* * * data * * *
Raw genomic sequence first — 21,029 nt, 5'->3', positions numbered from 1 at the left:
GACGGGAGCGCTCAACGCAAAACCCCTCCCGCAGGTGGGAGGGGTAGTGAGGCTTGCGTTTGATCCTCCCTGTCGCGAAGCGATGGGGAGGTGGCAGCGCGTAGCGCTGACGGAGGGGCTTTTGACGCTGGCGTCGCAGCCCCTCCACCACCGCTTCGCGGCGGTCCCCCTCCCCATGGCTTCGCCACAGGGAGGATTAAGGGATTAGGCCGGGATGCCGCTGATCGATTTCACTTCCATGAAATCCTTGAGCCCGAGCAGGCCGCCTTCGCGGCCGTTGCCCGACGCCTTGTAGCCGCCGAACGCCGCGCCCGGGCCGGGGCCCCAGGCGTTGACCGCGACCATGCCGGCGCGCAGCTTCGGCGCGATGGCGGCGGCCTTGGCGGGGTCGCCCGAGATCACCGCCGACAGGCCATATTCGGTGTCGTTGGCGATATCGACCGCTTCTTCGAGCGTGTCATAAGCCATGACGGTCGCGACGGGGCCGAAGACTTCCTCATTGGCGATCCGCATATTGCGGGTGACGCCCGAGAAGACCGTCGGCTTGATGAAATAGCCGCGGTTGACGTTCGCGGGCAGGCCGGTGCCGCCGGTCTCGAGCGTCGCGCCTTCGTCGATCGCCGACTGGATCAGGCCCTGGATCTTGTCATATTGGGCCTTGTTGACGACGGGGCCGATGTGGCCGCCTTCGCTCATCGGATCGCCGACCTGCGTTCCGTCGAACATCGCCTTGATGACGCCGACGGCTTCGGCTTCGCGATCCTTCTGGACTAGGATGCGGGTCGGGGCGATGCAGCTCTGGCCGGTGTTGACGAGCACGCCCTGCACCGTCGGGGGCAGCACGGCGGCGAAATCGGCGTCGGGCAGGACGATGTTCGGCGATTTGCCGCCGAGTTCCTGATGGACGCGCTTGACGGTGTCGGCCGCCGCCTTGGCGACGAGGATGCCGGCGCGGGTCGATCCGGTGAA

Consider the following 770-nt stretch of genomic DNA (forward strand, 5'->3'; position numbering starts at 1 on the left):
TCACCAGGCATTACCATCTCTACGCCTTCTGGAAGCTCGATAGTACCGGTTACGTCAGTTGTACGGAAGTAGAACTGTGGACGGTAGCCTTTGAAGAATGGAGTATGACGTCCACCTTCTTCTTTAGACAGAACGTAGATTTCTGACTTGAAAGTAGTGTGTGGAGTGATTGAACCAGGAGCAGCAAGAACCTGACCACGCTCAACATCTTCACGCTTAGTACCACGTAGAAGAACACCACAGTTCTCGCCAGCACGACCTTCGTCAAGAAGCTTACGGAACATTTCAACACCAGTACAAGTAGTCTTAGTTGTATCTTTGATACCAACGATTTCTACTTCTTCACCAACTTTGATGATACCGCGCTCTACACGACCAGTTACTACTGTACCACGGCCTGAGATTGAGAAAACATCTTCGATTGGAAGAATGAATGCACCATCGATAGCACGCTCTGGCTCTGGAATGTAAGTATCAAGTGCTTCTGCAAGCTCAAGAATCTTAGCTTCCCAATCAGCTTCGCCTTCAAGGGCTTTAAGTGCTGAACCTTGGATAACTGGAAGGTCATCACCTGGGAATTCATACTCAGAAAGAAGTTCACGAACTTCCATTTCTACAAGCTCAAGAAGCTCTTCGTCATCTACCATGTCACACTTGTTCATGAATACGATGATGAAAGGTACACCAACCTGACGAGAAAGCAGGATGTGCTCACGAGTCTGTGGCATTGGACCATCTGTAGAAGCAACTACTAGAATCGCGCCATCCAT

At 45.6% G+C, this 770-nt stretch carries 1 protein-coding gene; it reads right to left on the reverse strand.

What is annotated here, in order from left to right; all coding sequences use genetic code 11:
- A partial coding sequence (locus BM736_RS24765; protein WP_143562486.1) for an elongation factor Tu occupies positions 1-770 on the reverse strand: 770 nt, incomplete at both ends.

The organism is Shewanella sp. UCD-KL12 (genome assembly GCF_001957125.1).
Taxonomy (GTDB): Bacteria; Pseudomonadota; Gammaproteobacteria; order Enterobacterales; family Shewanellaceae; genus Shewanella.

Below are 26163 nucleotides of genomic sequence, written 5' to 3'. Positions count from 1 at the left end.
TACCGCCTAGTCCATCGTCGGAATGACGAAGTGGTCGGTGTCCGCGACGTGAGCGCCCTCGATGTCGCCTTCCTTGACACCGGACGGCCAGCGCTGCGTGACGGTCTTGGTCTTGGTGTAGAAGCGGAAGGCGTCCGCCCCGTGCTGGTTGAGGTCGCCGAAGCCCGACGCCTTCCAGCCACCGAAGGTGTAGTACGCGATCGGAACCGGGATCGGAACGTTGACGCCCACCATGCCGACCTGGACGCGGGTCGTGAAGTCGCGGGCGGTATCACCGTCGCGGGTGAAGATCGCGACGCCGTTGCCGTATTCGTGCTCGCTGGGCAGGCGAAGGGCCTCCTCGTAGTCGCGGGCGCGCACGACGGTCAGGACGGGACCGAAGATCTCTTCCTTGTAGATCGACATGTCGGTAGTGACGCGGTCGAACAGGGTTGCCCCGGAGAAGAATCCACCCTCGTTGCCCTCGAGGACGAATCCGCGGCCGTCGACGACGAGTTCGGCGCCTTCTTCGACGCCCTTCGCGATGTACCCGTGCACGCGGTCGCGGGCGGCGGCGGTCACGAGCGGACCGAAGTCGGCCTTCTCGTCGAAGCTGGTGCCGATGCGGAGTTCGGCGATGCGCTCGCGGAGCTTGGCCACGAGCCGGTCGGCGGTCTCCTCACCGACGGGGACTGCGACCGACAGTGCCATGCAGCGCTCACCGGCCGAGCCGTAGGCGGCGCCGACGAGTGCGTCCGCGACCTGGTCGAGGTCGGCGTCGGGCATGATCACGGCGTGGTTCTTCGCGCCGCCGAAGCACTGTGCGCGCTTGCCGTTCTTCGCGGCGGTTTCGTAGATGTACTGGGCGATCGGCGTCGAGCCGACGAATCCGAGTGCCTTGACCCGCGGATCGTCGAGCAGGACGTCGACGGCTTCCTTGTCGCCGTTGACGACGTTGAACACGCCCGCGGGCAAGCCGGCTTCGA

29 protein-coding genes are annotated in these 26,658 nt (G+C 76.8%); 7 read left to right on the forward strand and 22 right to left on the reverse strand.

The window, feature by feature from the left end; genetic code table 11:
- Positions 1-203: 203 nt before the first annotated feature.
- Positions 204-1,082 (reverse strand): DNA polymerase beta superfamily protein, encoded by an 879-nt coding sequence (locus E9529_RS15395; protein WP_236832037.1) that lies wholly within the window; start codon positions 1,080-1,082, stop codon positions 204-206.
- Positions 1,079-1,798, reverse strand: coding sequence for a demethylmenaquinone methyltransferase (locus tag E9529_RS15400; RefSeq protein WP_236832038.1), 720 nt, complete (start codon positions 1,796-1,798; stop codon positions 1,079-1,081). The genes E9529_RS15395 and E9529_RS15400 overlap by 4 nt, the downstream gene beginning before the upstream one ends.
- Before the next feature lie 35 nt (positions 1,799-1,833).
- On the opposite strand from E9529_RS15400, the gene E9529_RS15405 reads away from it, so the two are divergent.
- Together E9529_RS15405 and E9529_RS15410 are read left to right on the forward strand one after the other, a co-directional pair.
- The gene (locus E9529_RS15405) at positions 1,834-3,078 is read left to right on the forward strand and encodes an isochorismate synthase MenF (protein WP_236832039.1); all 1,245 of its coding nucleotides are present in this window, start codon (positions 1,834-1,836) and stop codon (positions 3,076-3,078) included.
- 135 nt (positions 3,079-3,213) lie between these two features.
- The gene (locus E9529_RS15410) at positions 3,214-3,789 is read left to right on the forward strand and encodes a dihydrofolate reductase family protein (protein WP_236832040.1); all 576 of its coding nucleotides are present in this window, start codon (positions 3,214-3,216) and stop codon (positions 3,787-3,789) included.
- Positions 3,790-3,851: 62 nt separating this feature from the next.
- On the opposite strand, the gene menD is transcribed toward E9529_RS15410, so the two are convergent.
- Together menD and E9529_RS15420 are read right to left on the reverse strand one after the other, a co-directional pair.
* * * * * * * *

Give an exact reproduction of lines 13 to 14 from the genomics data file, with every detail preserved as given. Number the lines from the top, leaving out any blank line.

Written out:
The window, feature by feature from the left end; genetic code table 11:
- Positions 1-203: 203 nt before the first annotated feature.